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US Treasury lists Switzerland and Vietnam as currency manipulators

Foreign exchange analysts had broadly anticipated the U.S. Treasury designation for the two countries

US Treasury | Switzerland | Vietnam

Reuters  |  WASHINGTON 

Others on the list include China, Japan, Korea, Germany, Italy, Singapore and Malaysia.

By David Lawder

WASHINGTON (Reuters) - The U.S. Treasury labeled and as currency manipulators on Wednesday and added three new names to a watch list of countries it suspects of taking measures to devalue their currencies against the dollar.

In what may be one of the last broadsides to trading partners by the departing administration of President Donald Trump, the U.S. Treasury said that in the year through June 2020 and had intervened heavily in currency markets to prevent effective balance of payments adjustments.

In response to the allegation by the U.S. Treasury, the Swiss National Bank said it does not manipulate its currency and its monetary policy approach would be unchanged, adding that it "remains willing to intervene more strongly in the foreign exchange market".

Vietnam's trade ministry declined to comment on the report and referred questions to the foreign ministry.

The U.S. agency's semi-annual currency manipulation report said that at least part of Vietnam's foreign exchange intervention was aimed at pushing down the dong for a trade advantage, while at least part of Switzerland's action was aimed at pushing down the Swiss franc to prevent effective balance of payments adjustments.

A senior U.S. Treasury official said both and had exceeded Treasury's three measurement criteria by a "substantial margin".

The official said the findings of the Treasury report, which had been broadly anticipated by foreign exchange analysts, have not been discussed with the incoming administration of President-elect Joe Biden.

U.S. Treasury Secretary nominee Janet Yellen could alter the findings in her first currency report, which is due in April.

"They are not implicated in this. This is a decision of the Trump administration," the official said.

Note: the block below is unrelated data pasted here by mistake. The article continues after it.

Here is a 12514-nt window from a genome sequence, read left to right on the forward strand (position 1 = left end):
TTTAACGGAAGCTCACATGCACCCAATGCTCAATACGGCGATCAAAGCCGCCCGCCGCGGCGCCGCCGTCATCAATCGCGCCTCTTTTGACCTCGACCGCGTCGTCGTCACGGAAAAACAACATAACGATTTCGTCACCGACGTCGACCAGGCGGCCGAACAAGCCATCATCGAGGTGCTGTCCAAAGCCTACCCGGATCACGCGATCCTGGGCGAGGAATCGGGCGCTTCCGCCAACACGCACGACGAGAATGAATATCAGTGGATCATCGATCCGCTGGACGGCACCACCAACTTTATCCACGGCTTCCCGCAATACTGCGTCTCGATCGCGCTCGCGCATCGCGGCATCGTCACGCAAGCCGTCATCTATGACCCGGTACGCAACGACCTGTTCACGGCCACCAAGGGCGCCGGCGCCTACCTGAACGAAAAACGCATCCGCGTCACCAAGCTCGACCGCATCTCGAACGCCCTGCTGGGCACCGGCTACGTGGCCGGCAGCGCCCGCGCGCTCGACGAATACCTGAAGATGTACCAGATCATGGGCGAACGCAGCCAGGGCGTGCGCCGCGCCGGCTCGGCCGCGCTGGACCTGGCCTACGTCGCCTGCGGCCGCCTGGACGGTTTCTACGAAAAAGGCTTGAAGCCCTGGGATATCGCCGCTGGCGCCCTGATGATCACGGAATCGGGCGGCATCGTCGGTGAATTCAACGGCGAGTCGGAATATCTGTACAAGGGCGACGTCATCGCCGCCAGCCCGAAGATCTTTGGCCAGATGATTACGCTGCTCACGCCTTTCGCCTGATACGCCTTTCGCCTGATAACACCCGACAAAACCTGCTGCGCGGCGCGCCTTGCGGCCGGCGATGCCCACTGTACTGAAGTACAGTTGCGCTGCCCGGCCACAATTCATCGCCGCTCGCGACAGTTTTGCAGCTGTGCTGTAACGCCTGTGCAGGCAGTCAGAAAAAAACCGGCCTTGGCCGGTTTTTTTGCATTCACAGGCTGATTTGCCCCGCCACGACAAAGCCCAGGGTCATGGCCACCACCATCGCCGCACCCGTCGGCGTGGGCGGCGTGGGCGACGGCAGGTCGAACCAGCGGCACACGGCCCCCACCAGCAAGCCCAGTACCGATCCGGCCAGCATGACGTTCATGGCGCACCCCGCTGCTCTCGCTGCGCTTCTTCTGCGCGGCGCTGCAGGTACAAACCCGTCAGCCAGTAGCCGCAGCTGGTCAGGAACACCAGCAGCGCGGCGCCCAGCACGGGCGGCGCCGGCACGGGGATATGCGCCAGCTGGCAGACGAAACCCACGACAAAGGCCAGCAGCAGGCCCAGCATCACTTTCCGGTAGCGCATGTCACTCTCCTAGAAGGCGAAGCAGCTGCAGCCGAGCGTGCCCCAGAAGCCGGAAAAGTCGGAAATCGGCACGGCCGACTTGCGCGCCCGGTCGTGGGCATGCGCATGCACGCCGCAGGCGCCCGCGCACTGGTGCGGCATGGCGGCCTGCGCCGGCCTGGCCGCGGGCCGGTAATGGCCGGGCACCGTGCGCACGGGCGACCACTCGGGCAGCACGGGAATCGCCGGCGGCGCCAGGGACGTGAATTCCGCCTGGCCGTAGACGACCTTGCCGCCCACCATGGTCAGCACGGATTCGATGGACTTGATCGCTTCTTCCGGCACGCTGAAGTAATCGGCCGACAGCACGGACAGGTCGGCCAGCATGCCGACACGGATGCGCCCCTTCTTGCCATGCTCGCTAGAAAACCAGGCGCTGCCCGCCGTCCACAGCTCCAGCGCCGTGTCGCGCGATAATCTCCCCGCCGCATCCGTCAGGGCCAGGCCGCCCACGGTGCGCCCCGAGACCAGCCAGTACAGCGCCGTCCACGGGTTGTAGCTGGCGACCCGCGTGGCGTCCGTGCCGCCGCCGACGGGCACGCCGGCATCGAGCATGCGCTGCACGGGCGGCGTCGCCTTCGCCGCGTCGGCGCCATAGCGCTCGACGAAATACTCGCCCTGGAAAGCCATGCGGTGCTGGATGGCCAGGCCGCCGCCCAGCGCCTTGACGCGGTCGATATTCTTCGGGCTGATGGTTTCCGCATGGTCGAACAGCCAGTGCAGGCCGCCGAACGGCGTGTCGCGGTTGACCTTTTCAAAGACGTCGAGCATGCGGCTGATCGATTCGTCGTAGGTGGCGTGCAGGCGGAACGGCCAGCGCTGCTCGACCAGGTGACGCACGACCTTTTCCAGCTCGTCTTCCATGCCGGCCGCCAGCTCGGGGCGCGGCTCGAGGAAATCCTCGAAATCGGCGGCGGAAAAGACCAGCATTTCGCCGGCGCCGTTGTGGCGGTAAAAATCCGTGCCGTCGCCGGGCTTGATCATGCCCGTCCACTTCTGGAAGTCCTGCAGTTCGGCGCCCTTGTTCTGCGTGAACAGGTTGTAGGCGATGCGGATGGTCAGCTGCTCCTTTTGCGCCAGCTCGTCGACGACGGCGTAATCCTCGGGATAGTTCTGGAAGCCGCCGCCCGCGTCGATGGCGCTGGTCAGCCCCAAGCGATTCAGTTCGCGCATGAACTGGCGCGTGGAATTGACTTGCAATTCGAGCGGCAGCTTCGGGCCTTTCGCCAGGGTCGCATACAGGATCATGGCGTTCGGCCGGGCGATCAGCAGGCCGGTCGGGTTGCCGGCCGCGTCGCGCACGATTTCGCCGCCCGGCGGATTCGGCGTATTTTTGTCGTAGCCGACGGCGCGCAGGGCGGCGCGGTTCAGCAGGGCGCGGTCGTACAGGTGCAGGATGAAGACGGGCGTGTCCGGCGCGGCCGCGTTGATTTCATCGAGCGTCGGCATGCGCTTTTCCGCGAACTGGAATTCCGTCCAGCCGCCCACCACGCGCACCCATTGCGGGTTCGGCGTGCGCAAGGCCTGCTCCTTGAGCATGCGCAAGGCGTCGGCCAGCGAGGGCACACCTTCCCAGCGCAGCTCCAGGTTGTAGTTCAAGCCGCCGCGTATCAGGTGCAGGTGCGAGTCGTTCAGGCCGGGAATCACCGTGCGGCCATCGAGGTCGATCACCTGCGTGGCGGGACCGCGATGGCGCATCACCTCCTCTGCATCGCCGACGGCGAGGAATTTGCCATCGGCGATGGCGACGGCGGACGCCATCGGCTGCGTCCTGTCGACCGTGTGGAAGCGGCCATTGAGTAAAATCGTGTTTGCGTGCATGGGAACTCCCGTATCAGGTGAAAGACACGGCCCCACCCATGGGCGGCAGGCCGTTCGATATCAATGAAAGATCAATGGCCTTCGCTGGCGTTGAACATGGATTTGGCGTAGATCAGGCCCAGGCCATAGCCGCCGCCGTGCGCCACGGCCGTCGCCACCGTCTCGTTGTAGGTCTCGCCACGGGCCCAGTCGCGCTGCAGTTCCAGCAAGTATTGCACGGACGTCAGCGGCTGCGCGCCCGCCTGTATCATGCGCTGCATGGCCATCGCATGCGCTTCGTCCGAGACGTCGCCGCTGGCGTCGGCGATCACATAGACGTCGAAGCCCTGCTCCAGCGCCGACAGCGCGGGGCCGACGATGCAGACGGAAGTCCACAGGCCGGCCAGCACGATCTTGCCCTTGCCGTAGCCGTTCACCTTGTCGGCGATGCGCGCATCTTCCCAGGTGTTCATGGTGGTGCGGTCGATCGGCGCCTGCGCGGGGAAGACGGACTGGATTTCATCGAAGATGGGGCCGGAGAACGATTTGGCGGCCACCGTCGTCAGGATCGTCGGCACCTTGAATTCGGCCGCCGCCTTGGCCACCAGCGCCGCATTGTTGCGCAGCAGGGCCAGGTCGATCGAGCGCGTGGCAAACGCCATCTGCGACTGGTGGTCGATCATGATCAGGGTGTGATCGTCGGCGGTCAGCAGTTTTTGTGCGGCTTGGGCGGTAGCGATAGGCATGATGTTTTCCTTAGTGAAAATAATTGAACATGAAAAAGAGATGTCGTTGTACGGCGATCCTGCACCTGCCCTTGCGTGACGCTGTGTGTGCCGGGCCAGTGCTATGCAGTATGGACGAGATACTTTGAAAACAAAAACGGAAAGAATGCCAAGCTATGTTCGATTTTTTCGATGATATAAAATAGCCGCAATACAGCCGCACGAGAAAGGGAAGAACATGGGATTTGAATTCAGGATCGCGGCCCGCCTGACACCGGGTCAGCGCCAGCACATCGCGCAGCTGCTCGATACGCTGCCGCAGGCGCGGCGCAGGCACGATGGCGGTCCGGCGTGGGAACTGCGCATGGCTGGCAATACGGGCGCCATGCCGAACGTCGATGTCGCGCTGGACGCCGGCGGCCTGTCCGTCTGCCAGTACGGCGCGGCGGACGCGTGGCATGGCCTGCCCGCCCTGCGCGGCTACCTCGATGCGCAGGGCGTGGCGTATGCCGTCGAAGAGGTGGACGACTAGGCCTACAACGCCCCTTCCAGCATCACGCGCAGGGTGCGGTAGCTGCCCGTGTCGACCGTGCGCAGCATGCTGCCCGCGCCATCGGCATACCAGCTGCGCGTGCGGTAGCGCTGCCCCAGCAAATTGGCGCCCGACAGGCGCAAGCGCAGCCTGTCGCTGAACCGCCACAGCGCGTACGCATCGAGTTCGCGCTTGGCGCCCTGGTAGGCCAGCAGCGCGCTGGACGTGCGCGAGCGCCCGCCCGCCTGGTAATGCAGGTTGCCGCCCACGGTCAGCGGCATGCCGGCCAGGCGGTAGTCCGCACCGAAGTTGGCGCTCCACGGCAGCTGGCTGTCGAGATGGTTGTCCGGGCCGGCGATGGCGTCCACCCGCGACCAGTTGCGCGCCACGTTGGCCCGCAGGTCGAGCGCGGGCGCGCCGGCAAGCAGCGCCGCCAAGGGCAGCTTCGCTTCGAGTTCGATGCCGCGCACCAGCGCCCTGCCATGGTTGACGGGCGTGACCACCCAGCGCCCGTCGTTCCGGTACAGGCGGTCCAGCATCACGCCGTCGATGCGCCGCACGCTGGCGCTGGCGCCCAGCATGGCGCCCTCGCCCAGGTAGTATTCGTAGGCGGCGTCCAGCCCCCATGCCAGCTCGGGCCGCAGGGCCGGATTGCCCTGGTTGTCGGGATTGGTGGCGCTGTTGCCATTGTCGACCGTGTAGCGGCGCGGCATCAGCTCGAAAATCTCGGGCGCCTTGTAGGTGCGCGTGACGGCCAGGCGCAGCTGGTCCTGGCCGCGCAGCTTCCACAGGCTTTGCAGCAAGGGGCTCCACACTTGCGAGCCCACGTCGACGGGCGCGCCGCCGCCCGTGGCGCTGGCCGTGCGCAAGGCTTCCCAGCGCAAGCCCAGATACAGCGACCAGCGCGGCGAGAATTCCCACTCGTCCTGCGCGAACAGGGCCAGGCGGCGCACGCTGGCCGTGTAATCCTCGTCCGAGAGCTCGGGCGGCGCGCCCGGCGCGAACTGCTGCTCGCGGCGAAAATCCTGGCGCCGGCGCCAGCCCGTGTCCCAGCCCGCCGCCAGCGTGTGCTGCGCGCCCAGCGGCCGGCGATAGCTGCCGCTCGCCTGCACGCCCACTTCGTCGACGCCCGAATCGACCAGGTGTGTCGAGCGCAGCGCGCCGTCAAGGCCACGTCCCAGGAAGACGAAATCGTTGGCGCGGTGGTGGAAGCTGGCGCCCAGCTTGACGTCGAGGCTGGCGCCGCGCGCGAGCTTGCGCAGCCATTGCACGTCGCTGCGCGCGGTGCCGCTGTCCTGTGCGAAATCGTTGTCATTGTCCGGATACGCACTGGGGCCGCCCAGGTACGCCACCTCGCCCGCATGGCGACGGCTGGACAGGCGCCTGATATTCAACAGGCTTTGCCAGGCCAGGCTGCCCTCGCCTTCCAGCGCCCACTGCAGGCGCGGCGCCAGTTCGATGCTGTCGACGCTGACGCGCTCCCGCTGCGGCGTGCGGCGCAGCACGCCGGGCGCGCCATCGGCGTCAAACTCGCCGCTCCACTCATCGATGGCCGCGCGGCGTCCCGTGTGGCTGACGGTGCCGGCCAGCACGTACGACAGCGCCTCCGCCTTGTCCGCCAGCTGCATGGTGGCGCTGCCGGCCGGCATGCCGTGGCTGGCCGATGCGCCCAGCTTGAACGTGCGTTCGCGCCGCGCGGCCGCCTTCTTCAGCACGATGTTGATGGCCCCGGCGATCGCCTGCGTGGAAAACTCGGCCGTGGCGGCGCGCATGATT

The move to label Switzerland and Vietnam comes as the coronavirus pandemic skews trade flows and widens U.S. deficits with trading partners, an irritant to Trump who won office four years ago partly on a promise to close the U.S. trade gap.

To be labeled a manipulator by the U.S. Treasury, countries must at least have a $20 billion-plus bilateral trade surplus with the United States, foreign currency intervention exceeding 2% of gross domestic product and a global current account surplus exceeding 2% of GDP.

The Treasury said Switzerland's foreign exchange intervention totaled 14% of GDP.

Vietnam, which has seen a rush of foreign investment by companies seeking to avoid U.S. tariffs on Chinese goods, saw intervention of more than 5% of its GDP, it added.

The Treasury official said the United States wants to work cooperatively with both countries to bring them back below the manipulation thresholds and declined to speculate on whether the process could lead to U.S. tariffs on their goods.

Among remedies specified in U.S. laws governing the currency report are limiting offending countries' access to U.S. government procurement contracts and to development finance.

Vietnam could be hit with tariffs under a separate investigation by the U.S. Trade Representative's office now underway into the causes of an undervalued dong. The Treasury findings could influence this probe and some in the business community fear that Trump may move quickly on it.



The Treasury also said its "monitoring list" of countries that meet some of the criteria has hit 10, with the additions of Taiwan, Thailand and India. Others on the list include China, Japan, Korea, Germany, Italy, Singapore and Malaysia.

The report also said that India and Singapore had also intervened in the foreign exchange market in a "sustained, asymmetric manner" but did not meet other requirements to warrant designation as manipulators.


(Reporting by David Lawder; additional reporting by Andrea Shalal in Washington, Dan Burns in New York, John Revill in Zurich, Saikat Chatterjee in London and James Pearson in Hanoi; Editing by Alexander Smith)

(Only the headline and picture of this report may have been reworked by the Business Standard staff; the rest of the content is auto-generated from a syndicated feed.)

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First Published: Tue, January 19 2021. 10:08 IST